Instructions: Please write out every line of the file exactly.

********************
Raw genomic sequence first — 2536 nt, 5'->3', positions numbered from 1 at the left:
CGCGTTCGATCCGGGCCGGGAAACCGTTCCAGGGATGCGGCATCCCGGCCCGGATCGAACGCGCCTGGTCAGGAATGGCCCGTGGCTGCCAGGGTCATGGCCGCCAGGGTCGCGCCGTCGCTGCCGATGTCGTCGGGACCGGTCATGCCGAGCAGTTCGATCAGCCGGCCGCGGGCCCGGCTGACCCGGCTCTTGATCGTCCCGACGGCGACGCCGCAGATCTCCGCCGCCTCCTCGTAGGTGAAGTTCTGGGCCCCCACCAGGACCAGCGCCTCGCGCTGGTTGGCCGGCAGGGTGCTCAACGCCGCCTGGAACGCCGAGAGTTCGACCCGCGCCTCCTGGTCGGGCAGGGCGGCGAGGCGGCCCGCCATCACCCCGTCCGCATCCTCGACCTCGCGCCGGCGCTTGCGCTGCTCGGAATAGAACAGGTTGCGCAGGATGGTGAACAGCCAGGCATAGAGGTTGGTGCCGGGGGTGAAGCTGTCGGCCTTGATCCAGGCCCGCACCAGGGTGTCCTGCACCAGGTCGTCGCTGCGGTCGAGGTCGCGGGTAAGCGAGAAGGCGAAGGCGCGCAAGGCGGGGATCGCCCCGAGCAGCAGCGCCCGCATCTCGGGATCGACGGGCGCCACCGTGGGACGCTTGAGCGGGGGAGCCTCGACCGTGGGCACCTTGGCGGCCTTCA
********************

Raw genomic sequence first — 2536 nt, 5'->3', positions numbered from 1 at the left:
CGCGTTCGATCCGGGCCGGGAAACCGTTCCAGGGATGCGGCATCCCGGCCCGGATCGAACGCGCCTGGTCAGGAATGGCCCGTGGCTGCCAGGGTCATGGCCGCCAGGGTCGCGCCGTCGCTGCCGATGTCGTCGGGACCGGTCATGCCGAGCAGTTCGATCAGCCGGCCGCGGGCCCGGCTGACCCGGCTCTTGATCGTCCCGACGGCGACGCCGCAGATCTCCGCCGCCTCCTCGTAGGTGAAGTTCTGGGCCCCCACCAGGACCAGCGCCTCGCGCTGGTTGGCCGGCAGGGTGCTCAACGCCGCCTGGAACGCCGAGAGTTCGACCCGCGCCTCCTGGTCGGGCAGGGCGGCGAGGCGGCCCGCCATCACCCCGTCCGCATCCTCGACCTCGCGCCGGCGCTTGCGCTGCTCGGAATAGAACAGGTTGCGCAGGATGGTGAACAGCCAGGCATAGAGGTTGGTGCCGGGGGTGAAGCTGTCGGCCTTGATCCAGGCCCGCACCAGGGTGTCCTGCACCAGGTCGTCGCTGCGGTCGAGGTCGCGGGTAAGCGAGAAGGCGAAGGCGCGCAAGGCGGGGATCGCCCCGAGCAGCAGCGCCCGCATCTCGGGATCGACGGGCGCCACCGTGGGACGCTTGAGCGGGGGAGCCTCGACCGTGGGCACCTTGGCGGCCTTCA